NOTE: I lead the Children’s Service at my church on Sundays. Every week I write a reflection on a question from the Westminster Shorter Catechism. Please note that these posts reflect a frank expression of my faith (Reformed Presbyterian) and are specifically aimed at the parents of children at my church.
Q: What does the fifth commandment require?
A: The fifth commandment requires us to respect and treat others, whether above, below, or equal to us, as their position or our relationship to them demands.
What does it mean to honor something? To properly recognize its value. Worship, then, is a form of honoring—but only when the object of worship credits adulation. Justice, too, is a form of honor—when able to perfectly balance culpability and recompense. We always try to steal from God what belongs to Him while ignoring what we actually can, and are called, to do.
We must teach our children how to honor others, and to do that we must communicate fundamental truths about the value of others.
Every person is made in the image of God. There is an intrinsic value to each person. Though born with original sin, each person is made and deemed “good” by the Creator. We must recognize that all the differences we fixate on to ascribe social worth (race, class, appearance, ability, history, power) are all fundamentally cosmetic. And Christian humanism is mandated not by genetic commonality but the attention and intention of God that is both personal and universal.
We all share in sinfulness as well as in the availability of our salvation. Relative to God’s perfect demands, none of us can claim relative merit above or below any other. We’ve all failed as utterly as anyone else, and not a one deserve any measure of grace. Christ’s sacrifice, though, is sufficient for all — and we have no right to judge or claim to know who has, should, or will take that invitation. We must keep in mind that as deep and unfathomable and complete as God’s love has been for me, it has been so for all.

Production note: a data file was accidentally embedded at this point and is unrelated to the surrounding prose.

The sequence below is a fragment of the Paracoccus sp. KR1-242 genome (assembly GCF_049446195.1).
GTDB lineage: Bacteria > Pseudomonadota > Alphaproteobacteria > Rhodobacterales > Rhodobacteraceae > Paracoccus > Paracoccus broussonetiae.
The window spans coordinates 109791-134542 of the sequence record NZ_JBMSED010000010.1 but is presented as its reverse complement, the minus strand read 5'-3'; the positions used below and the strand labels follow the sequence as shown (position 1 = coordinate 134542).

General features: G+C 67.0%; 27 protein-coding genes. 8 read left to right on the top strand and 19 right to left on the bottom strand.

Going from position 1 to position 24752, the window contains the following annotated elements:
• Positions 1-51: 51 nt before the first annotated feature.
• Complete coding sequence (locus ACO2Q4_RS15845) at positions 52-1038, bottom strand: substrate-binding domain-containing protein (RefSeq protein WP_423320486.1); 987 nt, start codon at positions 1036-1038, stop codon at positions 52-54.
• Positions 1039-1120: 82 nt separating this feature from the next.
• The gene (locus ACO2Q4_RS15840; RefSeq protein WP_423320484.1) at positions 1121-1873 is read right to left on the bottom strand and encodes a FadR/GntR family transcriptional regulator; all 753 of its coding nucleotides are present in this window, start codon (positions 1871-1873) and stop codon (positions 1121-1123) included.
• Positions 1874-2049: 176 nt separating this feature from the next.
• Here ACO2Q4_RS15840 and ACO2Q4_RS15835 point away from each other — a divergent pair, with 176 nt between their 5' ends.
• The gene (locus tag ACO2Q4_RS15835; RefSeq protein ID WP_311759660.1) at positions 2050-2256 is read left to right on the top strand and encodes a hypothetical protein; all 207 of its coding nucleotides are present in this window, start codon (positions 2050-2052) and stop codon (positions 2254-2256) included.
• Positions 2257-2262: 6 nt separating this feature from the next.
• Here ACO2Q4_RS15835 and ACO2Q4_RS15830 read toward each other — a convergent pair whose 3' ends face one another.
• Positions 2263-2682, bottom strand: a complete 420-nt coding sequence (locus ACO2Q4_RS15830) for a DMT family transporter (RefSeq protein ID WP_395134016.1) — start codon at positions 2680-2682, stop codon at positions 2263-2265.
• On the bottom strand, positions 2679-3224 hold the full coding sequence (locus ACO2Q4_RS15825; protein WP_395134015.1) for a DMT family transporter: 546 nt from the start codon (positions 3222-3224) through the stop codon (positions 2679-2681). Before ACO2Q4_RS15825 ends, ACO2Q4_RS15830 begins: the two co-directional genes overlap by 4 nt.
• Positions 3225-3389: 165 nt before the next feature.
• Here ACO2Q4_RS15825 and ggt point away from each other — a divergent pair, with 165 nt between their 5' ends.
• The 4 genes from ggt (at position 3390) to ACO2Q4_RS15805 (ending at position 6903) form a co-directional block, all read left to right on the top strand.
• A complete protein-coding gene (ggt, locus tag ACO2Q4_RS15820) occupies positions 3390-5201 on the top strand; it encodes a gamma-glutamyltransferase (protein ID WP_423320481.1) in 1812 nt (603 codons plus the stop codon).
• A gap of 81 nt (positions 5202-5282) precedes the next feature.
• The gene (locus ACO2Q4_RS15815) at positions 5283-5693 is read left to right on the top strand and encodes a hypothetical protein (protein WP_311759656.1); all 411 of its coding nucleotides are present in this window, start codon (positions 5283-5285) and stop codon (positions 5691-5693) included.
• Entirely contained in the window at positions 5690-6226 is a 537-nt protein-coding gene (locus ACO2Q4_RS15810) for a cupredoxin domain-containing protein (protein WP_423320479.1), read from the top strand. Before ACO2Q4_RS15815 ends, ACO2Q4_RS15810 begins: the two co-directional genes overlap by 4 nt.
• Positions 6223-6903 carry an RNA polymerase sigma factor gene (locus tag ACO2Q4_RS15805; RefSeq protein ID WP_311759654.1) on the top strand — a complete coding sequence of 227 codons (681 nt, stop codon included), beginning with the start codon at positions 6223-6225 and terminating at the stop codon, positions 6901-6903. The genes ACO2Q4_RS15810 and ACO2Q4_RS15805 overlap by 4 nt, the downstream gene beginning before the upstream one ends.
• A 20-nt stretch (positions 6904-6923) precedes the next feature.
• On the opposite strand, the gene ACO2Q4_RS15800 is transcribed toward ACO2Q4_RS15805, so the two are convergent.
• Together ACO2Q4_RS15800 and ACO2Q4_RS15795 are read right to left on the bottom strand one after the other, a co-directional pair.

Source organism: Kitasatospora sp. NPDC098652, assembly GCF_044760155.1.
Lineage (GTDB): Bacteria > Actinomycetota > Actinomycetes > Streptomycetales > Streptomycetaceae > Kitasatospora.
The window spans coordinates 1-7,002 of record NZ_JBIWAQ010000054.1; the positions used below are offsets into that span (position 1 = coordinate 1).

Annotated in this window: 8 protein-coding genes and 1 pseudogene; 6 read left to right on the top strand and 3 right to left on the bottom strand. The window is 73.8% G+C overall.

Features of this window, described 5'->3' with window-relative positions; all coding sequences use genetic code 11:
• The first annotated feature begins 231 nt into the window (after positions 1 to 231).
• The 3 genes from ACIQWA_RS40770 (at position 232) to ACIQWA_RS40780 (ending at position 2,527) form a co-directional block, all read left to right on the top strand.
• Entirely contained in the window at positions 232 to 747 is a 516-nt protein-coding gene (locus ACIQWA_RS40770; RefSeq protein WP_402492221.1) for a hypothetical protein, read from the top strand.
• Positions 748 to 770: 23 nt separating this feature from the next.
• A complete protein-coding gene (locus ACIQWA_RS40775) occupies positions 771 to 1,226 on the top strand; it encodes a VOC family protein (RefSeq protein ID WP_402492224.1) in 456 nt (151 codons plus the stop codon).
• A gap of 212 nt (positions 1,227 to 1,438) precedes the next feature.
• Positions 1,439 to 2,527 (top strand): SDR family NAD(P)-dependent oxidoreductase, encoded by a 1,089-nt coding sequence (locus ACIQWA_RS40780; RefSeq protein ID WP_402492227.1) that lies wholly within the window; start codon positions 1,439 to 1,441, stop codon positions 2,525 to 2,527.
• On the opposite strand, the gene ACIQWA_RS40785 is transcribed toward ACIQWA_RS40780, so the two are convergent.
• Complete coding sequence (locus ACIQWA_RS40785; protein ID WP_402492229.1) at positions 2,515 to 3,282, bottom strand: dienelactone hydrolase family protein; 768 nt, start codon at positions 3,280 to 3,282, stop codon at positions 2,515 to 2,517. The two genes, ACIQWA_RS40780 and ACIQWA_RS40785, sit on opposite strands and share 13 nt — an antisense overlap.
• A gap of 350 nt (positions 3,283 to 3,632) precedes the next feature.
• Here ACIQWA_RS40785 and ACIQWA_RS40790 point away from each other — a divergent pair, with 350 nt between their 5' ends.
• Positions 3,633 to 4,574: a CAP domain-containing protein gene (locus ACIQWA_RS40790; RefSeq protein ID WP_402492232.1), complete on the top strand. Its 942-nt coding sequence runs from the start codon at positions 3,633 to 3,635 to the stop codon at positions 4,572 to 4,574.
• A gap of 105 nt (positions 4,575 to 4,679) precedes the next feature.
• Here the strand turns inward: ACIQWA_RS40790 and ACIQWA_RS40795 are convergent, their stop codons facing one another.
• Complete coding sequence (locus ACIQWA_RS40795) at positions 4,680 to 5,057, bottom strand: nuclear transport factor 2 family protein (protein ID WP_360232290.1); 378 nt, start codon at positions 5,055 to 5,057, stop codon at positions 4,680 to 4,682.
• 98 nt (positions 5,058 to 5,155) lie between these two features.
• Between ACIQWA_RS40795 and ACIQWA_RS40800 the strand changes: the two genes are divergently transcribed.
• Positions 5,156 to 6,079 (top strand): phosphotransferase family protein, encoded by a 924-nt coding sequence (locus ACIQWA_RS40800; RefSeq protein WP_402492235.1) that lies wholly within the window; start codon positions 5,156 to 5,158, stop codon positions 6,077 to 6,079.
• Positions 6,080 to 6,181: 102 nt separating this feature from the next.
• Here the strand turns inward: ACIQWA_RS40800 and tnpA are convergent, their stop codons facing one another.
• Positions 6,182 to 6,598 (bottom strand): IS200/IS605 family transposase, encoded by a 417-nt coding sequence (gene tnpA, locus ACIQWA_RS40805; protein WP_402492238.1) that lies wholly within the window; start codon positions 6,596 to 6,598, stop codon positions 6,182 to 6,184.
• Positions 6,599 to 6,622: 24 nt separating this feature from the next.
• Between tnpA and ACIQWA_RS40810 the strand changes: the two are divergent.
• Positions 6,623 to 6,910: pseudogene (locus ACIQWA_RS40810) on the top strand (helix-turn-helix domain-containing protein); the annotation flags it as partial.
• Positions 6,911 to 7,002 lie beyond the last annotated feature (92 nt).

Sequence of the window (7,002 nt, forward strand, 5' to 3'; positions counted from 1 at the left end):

God works through people. God in his sovereignty shapes our experiences, including the persons he places in our path. His grace to lead us into salvation and his promise to guide us through sanctification is done through everyday life, including its suffering, frustrations, tragedies, and annoyances. God not only sends ministers, helpers, and friends, but also allows enemies, dependents, and tyrants.
Conversely, we must recognize that we are instruments for God’s redemption to others. We are to rep Jesus to everyone around us, compassionately serving and revealing the goodness in God’s intended design.
These are not easy truths to be consistent about, and when something like a terrorist attack occurs, they can be downright counter-cultural, never mind counter-intuitive. We must remember, though, that when we encounter sedition–whether in the form of a jihadist or own child–it not only challenges our values and authority, but also accuses our hypocrisy and failures of responsibility. We must still, in our own imperfect way, uphold order and justice, but we should also take the opportunity to honestly examine what this says about what we worship and how we value others.
As I reflected on last week’s sermon on the sheep and the goats, I suddenly realized that the parable foreshadows how Christ would take on the fallen-ness of the world. Yes, He is the judge at the apocalypse, but at the cross He is every wrong needing mercy, every deprivation needing fruit, every suffering needing solace, every crisis needing help. At these crossroads we find not only forgiveness but also purpose.
The fifth commandment tells us that behind every person is God. Are we to be God’s goat or lamb?
As a final note, I recommend the following listen from the BBC:
It suggests that mounting psychological and sociological evidence indicate that in seemingly intractable conflicts what is needed first is a restoration of honor.